Avian influenza (AI): Questions and answers

The clinical signs are extremely variable depending on many factors such as the type of bird, the virus subtype and the presence of other diseases. Infected birds may die shortly after acquiring the infection with no obvious signs or they may show a variety of symptoms including breathing difficulties, coughing, swollen head, dark comb and wattles, depression, drop in egg production, changes in egg shell colour, loss of appetite, decreased feed intake and decreased vocalisation. Nervous signs like tremors of the head, unsteady gait, twisted necks and other unusual positions of the head and body sometimes occur. These clinical signs are not specific to avian influenza and can be seen in other poultry diseases.

Avian influenza (AI) can be spread by movements of infected birds (domestic or wild), through droppings and secretions of infected birds directly or through movement of contaminated objects, clothing or vehicles. Windborne spread from infected large flocks is also possible over short distances. Other animals like cats and dogs can also spread the AI virus if they come in direct contact with contaminated materials or infected birds.

Most AI viruses cause only mild disease in poultry and are called low pathogenic avian influenza (LPAI) viruses.

Highly pathogenic avian influenza (HPAI) viruses can develop from certain LPAI viruses, usually while they are circulating in poultry flocks. HPAI viruses can kill up to 90-100% of the flock, and cause epidemics that may spread rapidly, devastate the poultry industry, and result in severe trade restrictions.

Yes. Some subtypes of the avian influenza virus (AIV) that are not known to cause disease have occasionally been found in wild birds and therefore it is very likely that these subtypes are continuously circulating among some populations of wild birds in Australia.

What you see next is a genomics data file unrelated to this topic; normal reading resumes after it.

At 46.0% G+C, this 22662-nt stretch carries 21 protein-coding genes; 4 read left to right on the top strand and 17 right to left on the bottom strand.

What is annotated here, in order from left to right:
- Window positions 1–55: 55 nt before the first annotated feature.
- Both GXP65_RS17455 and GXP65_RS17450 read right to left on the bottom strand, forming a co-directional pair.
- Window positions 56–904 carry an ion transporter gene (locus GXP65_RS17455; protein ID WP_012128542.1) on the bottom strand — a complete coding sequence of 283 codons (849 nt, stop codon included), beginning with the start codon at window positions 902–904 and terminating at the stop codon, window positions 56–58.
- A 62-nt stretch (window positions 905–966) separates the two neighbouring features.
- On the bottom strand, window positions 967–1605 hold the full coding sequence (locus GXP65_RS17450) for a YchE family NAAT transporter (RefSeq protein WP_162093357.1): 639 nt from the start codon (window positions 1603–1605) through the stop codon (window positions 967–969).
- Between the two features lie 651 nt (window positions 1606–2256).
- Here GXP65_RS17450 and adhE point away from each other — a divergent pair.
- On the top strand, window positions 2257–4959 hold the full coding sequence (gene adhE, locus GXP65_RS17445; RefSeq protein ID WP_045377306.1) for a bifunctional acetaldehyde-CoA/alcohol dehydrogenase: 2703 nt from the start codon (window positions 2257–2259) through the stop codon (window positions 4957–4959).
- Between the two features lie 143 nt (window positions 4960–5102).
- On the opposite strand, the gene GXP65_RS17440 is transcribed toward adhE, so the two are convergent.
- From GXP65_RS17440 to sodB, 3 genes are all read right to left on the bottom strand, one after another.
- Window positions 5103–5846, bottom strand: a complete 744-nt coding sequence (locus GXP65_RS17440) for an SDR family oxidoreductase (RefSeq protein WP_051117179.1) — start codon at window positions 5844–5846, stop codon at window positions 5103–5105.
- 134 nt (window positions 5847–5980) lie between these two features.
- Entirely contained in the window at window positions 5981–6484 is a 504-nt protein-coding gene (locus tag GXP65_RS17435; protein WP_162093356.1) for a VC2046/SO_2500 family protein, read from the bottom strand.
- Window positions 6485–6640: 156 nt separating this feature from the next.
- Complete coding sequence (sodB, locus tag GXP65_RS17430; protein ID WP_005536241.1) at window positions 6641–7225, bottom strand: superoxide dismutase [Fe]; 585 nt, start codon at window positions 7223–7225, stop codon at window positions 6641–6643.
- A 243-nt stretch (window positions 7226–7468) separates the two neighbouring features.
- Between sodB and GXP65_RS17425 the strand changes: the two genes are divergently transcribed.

The National Avian Influenza Wild Bird (NAIWB) Surveillance Program conducts both targeted and general surveillance of wild birds for AI viruses in Australia.

To date, no highly pathogenic AIVs have been identified in Australian wild birds. However, targeted surveillance activities continue to result in evidence of a wide range of subtypes of AI viruses of low pathogenicity. Almost all AIV subtypes have been detected, including LPAI H5 and H7 subtypes, in wild birds in Australia.

Yes. There have been a number of outbreaks of avian influenza in domestic poultry since 1976 in Victoria, Queensland and NSW. All outbreaks were contained and successfully eradicated.

The level of biosecurity has been upgraded on commercial poultry farms in NSW to minimise the risk of exposure to risk factors like wild birds, contaminated water supplies, other animals and visitors. The poultry industry in NSW has been closely cooperating with NSW DPI to develop early reporting systems for unusual mortalities. NSW has extensive animal disease surveillance programs that ensure early detection of diseases. A network of private veterinarians, district veterinarians and diagnostic laboratories across NSW enable early diagnosis and effective response if an outbreak occurs.

No. The control of avian influenza in wild birds is not feasible. It is important to prevent outbreaks in commercial poultry farms because these birds could multiply the virus dramatically and the virus could spread further. It is essential to minimise possible contacts between domestic and wild birds.

An avian influenza vaccine is not commercially available in Australia.

No. Poultry products (meat and eggs) that have been property cooked are safe for human consumption as the cooking process destroys the avian influenza virus. Nevertheless, it is prudent for consumers to take normal food safety precautions when preparing and cooking poultry products.

Further information on food safety is available at the NSW Food Authority.

Yes. The majority of birds are susceptible to avian influenza and pet birds are no exception.

Basic biosecurity steps will minimise the risk of avian influenza as well as other diseases. Health monitoring and sound husbandry practices assist in early detection of any flock problems. Purchase birds from reputable sources. Where possible, minimise contact between domestic and wild birds or other animals. Minimise non-essential visitors contact with domestic and aviary birds. Keep new flock introductions separately for 2-3 weeks after arrival. Water supply in most backyard or aviary flocks is chlorinated town water. Water from a dam, river or creek should be chlorinated to make it safe to drink.

Further information on the influenza virus in humans is available from NSW Health.